The American Colonization Society's mission was to relocate freed Black Americans to Africa.
Starting in 1820, thousands of Black emigrants were shipped to what would become Liberia.
The society's segregationist ideology has a lasting impact on America and Liberia.
On December 21, 1816, a group of fifty white elites gathered in a Washington, D.C. hotel to discuss the future of freed Black Americans.
Following the American Revolution, the number of freed Black Americans had grown from 60,000 in 1790 to 300,000 by 1830. The American Colonization Society emerged as the solution, with the mission of shipping Black people to a colony in Africa.
The organization was the brainchild of the Reverend Robert Finley, a Presbyterian minister from New Jersey. The ACS' early supporters included some of the nation's most powerful and influential men, including Henry Clay, Daniel Webster, and Francis Scott Key, as well as slave-owning US presidents Thomas Jefferson, James Monroe, and James Madison.
"Can there be a nobler cause than that which, while it proposes to rid our country of a useless and pernicious, if not a dangerous portion of our population, contemplates the spreading of the arts of civilized life?" Clay said in his opening address.
Colonization, the state-sponsored emigration and resettlement of freed Black Americans outside America, was widely supported in the US for religious, economic, and social reasons. Even after its dissolution in 1964, the ACS has left a lasting legacy of segregationist sentiment in both America and abroad, according to historians.
"The establishment of the American Colonization Society was a watershed moment in American history," Eric Burin, a history professor at the University of North Dakota, said. "What you have is a powerful white organization propounding a vision of America as a white person's country, and African Americans responding with a resounding rebuttal that it's their country, too."
A 'miserable mockery'
The ACS attracted a diverse crowd of white individuals, including slaveholders who saw colonization as a way to remove freed Blacks, whom they feared would cause chaos by helping their slaves escape or rebel.
Many white Americans also believed that African Americans were inferior, and should be relocated to a place where they could live in peace away from the shackles of slavery. Abraham Lincoln held this belief, which led him to support a plan to relocate 5,000 Black Americans to the Caribbean in the 1860s.
The ACS also had a religious mission of Christianizing Africa to "civilize" the continent, according to historian Marc Leepson.
The initial reactions of the Black American community and abolitionists were nuanced. Some activists, like James Fortein, immediately rejected the ACS, writing in 1817 that "we have no wish to separate from our present homes for any purpose whatever".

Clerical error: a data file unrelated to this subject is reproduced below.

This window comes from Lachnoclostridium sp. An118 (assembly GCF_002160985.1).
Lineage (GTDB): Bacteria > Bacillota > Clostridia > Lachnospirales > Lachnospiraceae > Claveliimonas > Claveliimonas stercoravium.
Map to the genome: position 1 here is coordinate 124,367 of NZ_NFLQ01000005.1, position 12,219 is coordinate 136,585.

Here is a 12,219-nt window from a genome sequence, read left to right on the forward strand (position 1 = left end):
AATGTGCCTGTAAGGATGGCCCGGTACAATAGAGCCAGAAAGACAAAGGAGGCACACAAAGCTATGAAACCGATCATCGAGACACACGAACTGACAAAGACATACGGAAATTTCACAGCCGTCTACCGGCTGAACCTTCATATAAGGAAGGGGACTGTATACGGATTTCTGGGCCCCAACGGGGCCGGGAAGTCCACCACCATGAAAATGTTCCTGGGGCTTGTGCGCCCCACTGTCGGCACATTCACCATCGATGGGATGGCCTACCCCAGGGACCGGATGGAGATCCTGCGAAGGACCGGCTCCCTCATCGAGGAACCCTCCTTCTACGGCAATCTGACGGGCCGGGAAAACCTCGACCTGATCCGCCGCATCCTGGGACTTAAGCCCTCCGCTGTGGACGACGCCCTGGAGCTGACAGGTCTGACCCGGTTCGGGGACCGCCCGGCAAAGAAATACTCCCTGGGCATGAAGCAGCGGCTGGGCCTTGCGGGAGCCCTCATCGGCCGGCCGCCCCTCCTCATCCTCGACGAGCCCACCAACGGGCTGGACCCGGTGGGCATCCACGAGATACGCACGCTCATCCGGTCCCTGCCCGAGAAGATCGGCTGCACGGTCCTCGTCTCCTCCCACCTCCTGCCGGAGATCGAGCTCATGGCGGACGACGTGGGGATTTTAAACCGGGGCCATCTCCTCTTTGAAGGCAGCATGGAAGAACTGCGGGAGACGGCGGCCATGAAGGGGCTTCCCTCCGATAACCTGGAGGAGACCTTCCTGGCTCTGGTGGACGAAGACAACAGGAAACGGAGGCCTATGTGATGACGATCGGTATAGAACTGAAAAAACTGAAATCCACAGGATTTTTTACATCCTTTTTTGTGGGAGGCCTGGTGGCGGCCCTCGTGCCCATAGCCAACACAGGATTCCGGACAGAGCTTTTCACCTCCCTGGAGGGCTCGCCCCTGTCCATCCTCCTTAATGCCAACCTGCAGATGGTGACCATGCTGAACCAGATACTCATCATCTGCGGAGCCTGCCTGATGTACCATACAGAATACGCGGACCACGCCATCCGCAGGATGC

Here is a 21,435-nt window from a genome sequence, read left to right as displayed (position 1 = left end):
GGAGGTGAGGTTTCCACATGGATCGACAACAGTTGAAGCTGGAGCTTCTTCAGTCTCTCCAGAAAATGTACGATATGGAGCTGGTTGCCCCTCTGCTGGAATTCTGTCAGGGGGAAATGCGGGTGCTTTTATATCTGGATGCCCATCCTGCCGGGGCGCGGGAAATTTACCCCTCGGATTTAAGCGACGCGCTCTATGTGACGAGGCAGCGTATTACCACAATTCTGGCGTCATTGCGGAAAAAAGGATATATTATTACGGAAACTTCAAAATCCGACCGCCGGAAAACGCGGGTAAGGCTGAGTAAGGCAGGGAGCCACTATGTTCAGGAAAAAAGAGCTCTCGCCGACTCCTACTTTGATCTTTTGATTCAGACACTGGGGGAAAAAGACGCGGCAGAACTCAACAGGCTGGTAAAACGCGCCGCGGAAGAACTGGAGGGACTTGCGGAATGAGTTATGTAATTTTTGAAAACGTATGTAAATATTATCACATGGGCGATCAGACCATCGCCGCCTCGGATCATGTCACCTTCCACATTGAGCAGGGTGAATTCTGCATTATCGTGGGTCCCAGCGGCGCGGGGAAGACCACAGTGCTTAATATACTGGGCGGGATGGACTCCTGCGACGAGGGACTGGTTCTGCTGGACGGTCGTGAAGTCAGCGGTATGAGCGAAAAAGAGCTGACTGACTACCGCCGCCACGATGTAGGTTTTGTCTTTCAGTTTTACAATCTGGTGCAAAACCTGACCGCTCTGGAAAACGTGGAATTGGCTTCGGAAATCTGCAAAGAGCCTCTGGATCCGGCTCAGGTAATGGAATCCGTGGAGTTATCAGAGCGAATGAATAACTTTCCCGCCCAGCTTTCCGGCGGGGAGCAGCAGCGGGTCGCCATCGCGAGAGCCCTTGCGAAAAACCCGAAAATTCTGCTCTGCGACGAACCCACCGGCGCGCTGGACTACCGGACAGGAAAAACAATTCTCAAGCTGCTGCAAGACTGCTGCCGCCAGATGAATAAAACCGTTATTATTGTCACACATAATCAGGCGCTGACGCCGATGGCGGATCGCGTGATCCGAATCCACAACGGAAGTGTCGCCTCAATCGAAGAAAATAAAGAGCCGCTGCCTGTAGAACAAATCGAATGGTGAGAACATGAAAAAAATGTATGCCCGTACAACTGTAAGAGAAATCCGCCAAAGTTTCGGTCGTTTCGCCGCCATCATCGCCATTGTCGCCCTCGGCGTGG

But some other Black abolitionists were cautiously interested in the notion of an emigration program. Martin Delany, who was dismissed from Harvard Medical School after white students petitioned against the inclusion of Black students, claimed that even abolitionists would never accept Black Americans as equals, and so the solution lay in the emigration of all Black Americans.
"We are a nation within a nation," Delany wrote. "We must go from among our oppressors."
But even Delany ultimately condemned the ACS's hallmark plan to send Black Americans to Liberia, decrying it as a "miserable mockery" of an independent republic.
It led to the creation of Liberia
As the ACS grew, it sought to create a colony in West Africa. On February 6, 1820, 86 freed Black Americans set sail to the continent.
The initial expedition — and the expeditions that followed — proved to be disastrous as disease and famine struck. Of the more than 4,500 emigrants who arrived in Liberia between 1820 and 1843, only 40% were alive by 1843.
But the ACS, backed by funding from state and federal governments, continued to send more freed Blacks. In 1821, the society purchased Cape Mesurado from the indigenous people — by threatening the use of force, according to some accounts.
The land surrounding Cape Montserrado would later be known as Liberia, "the free land." Its capital was renamed Monrovia in honor of James Monroe, an ardent supporter of the ACS.
The settlers developed an Americo-Liberian society that was strongly influenced by their roots in the American South, according to Burin. Americo-Liberians wielded vast socioeconomic and political power over the indigenous people — which planted the seeds for the Liberian Civil War of 1989.
"The Americo-Liberians realized they could essentially exploit the indigenous people for labor," Burin told Insider. But it was a way for indigenous people to gain access to resources and education as well.
A lasting legacy of segregationist sentiment
Though the ACS eventually dissolved in 1964 after continuous opposition from abolitionists and a lack of interest by free Black Americans, historians said it shaped — and continues to shape — the country's discussions of race.
"One of the ACS' lasting legacies was the underlying ideology that drove the colonization movement forward: that Black people really aren't Americans, at least not in the way that white people are," Burin said.
The sentiment manifested itself in policies like Jim Crow-era segregation, and still has a grip on some Americans to this day.
The second legacy of the ACS is Liberia itself. In 1847, Liberians declared the country an independent nation, becoming the second Black republic in the Atlantic after Haiti.
"The ACS founded a country that has had a distinctive influence over debates of freedom, slavery, and race today," Burin said.
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